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ABSTRACT: (I have permission to e-mail copies of this article from my university e-mail account. If you wish to receive a copy of this article, please e-mail your request to email@example.com). Purpose: There is little scholarship on physical activity among children within outdoor spaces and work is needed to advance the design of these spaces from "best practices" towards evidence-based design. This project examined how playground feature density relates to children's physical activity. Design . We used the System for Observing Play and Leisure Activity to observe children's physical activity. Setting . We observed children during school recess on 24 school grounds in the Denver metropolitan area of Colorado, in spring of 2010 and 2011. Subjects . A total of 31,069 observations were made from an estimated 9900 children aged 5 to 12. These were aggregated and analyzed in 397 playground zones. Measures: We examined utilization, the number of children present in a particular activity zone during an observation, and the percentage of children engaged in moderate to vigorous physical activity as they relate to the density of constructed features on school playgrounds. Analysis: Ordinary least-squares linear regression model assessed the relationship between playground feature density and the utilization and moderate to vigorous physical activity. Results: Significant positive associations were observed between utilization and feature density among all children (β = .20; p < .001) and a statistically significant but small association was observed between moderate to vigorous physical activity and feature density for girls (β = .12; p = .013), but not for boys. Conclusion: This analysis contributes to evidence that design features of play spaces may influence children's behavior within school grounds.American journal of health promotion: AJHP 08/2013; 28(6). DOI:10.4278/ajhp.121116-QUAN-566 · 2.37 Impact Factor
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ABSTRACT: This study assessed the changes in time spent in moderate to vigorous physical activity (MVPA) on fat depots, insulin action, and inflammation. Longitudinal data were generated from 66 Hispanic adolescents (15.6±1.1 yr; BMI percentile 97.1±3.0) who participated in a 16-wk nutrition or nutrition+exercise intervention. There were no effects of the intervention on PA, but there were inter-individual changes in PA. For purposes of this analysis, all intervention groups were combined to assess how changes in PA during 16 wk affected changes in adiposity, insulin action, and markers of inflammation. MVPA was assessed by 7-day accelerometry, total body fat via DXA, liver fat by MRI, and insulin, glucose and HOMA-IR via a fasting blood draw. A repeated measures ANCOVA was used to assess the effect of MVPA on fat depots, insulin action, and inflammatory markers. Sixty-two percent of participants increased MVPA (mean increase, 19.7±16.5 min/day) and 38% decreased MVPA (mean decrease, 10.7±10.1 min/day). Those who increased MVPA by as little as 20 min per day over 16 wk, compared to those who decreased MVPA, had significant reductions in liver fat (-13% vs. +3%; P=0.01), leptin levels (-18% vs. +4%; P=0.02), and fasting insulin (-23% vs. +5%; P=0.05). These findings indicate that a modest increase in MVPA can improve metabolic health in sedentary overweight Hispanic adolescents.Journal of Exercise Physiology Online 04/2012; 15(2):40-54.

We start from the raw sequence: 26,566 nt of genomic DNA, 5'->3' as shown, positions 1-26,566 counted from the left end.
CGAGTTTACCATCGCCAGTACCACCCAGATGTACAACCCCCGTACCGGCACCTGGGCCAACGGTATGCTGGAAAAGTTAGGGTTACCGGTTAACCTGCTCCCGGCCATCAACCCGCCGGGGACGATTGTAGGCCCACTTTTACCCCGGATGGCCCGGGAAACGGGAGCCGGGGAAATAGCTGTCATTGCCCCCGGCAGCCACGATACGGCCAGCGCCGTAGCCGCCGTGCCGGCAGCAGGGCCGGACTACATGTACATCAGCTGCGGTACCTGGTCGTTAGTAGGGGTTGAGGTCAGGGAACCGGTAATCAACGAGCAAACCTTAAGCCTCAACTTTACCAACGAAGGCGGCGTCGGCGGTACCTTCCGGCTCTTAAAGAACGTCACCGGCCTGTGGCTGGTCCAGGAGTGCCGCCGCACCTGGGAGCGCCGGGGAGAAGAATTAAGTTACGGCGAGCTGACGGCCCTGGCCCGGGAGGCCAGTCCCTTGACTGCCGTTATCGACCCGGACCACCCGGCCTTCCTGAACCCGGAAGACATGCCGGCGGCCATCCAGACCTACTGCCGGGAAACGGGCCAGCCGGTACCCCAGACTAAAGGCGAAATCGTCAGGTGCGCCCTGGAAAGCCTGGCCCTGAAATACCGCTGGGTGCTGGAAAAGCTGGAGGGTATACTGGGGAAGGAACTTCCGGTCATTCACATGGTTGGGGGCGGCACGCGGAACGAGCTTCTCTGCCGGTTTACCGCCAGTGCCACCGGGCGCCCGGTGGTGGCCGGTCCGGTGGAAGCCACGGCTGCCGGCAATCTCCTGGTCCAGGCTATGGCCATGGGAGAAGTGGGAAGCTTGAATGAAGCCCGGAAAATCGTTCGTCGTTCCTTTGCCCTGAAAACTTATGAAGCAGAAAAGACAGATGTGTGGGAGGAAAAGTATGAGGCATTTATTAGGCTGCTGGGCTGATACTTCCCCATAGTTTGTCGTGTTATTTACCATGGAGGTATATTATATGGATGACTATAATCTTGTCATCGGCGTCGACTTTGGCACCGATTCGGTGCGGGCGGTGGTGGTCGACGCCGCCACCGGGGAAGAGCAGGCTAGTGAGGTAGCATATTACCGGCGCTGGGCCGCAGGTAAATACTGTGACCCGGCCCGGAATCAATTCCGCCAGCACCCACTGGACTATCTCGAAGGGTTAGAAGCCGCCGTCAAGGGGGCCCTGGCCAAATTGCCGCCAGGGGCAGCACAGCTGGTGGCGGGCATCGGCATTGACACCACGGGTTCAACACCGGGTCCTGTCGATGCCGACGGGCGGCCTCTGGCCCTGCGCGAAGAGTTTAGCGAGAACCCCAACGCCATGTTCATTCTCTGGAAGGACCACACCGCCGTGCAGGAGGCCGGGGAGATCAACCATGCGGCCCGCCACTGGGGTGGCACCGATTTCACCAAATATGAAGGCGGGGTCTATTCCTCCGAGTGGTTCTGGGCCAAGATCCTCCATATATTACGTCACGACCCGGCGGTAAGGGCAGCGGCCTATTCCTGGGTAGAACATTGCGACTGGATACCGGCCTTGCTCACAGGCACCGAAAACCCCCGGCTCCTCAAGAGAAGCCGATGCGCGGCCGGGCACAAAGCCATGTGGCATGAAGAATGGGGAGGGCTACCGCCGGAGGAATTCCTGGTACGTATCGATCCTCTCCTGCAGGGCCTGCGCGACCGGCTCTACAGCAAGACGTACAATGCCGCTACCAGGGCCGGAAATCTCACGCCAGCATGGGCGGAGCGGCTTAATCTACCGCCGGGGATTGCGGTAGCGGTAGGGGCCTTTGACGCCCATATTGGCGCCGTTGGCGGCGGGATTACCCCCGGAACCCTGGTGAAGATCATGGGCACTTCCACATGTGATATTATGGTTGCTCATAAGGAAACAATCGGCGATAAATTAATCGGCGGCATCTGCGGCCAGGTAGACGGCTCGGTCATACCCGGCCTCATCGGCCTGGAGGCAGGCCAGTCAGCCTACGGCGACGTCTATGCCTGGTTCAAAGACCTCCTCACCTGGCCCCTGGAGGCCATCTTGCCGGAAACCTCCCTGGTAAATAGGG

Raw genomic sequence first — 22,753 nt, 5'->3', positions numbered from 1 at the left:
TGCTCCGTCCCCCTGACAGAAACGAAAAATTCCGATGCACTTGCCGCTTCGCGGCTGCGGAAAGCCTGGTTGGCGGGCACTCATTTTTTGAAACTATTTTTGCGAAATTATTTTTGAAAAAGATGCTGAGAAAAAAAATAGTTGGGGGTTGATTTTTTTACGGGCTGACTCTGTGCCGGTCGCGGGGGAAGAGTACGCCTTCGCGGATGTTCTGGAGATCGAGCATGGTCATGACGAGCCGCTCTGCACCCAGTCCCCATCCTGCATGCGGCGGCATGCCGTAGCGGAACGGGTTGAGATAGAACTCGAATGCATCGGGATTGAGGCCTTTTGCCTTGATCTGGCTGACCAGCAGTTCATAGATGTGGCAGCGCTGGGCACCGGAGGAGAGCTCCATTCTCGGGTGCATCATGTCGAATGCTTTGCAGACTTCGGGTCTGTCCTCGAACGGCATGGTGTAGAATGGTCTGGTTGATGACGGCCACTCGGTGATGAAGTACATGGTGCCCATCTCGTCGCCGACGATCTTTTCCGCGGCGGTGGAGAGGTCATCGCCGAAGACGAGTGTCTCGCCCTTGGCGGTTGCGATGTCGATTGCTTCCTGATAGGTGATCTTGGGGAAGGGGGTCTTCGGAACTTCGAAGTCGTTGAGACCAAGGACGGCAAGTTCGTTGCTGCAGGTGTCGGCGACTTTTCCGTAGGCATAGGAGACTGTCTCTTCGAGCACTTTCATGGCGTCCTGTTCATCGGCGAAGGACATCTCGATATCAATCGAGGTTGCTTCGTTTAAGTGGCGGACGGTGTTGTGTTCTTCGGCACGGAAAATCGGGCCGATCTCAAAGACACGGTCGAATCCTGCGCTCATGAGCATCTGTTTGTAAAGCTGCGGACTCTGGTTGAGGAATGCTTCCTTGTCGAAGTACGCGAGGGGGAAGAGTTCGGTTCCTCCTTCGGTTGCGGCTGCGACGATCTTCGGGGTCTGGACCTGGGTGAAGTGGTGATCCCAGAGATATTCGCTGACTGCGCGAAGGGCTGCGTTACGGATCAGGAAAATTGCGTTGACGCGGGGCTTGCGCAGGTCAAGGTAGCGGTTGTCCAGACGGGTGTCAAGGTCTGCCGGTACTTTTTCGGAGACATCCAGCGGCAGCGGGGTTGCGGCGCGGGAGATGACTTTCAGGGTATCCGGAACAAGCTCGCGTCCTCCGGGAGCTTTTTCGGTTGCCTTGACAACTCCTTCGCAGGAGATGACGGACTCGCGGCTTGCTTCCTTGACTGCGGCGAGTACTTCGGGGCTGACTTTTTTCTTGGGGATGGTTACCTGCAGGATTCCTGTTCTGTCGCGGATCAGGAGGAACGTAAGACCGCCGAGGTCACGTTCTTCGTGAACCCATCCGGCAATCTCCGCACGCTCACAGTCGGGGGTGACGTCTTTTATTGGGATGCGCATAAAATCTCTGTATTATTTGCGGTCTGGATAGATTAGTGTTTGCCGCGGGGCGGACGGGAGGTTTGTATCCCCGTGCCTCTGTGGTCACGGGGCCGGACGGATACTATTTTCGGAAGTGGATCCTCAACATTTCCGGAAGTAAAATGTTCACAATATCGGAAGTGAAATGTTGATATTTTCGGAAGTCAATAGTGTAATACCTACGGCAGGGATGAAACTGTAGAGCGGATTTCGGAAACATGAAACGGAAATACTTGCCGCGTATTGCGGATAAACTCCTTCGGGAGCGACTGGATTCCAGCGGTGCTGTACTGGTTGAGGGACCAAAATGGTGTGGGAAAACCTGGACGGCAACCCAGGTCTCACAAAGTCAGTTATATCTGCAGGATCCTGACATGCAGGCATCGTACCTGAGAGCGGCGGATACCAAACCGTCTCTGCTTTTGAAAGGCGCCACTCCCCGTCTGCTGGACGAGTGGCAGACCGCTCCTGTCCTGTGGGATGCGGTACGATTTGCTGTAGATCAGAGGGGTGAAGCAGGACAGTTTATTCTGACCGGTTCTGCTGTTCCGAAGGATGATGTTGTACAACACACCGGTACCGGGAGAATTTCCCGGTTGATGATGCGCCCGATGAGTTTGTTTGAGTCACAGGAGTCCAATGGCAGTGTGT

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ABSTRACT: Chronic, systemic inflammation is an independent risk factor for several major clinical diseases. In obesity, circulating levels of inflammatory markers are elevated, possibly due to increased production of pro-inflammatory cytokines from several tissues/cells, including macrophages within adipose tissue, vascular endothelial cells and peripheral blood mononuclear cells. Recent evidence supports that adipose tissue hypoxia may be an important mechanism through which enlarged adipose tissue elicits local tissue inflammation and further contributes to systemic inflammation. Current evidence supports that exercise training, such as aerobic and resistance exercise, reduces chronic inflammation, especially in obese individuals with high levels of inflammatory biomarkers undergoing a longer-term intervention. Several studies have reported that this effect is independent of the exercise-induced weight loss. There are several mechanisms through which exercise training reduces chronic inflammation, including its effect on muscle tissue to generate muscle-derived, anti-inflammatory 'myokine', its effect on adipose tissue to improve hypoxia and reduce local adipose tissue inflammation, its effect on endothelial cells to reduce leukocyte adhesion and cytokine production systemically, and its effect on the immune system to lower the number of pro-inflammatory cells and reduce pro-inflammatory cytokine production per cell. Of these potential mechanisms, the effect of exercise training on adipose tissue oxygenation is worth further investigation, as it is very likely that exercise training stimulates adipose tissue angiogenesis and increases blood flow, thereby reducing hypoxia and the associated chronic inflammation in adipose tissue of obese individuals.Sports Medicine 03/2013; 43(4). DOI:10.1007/s40279-013-0023-3 · 5.32 Impact Factor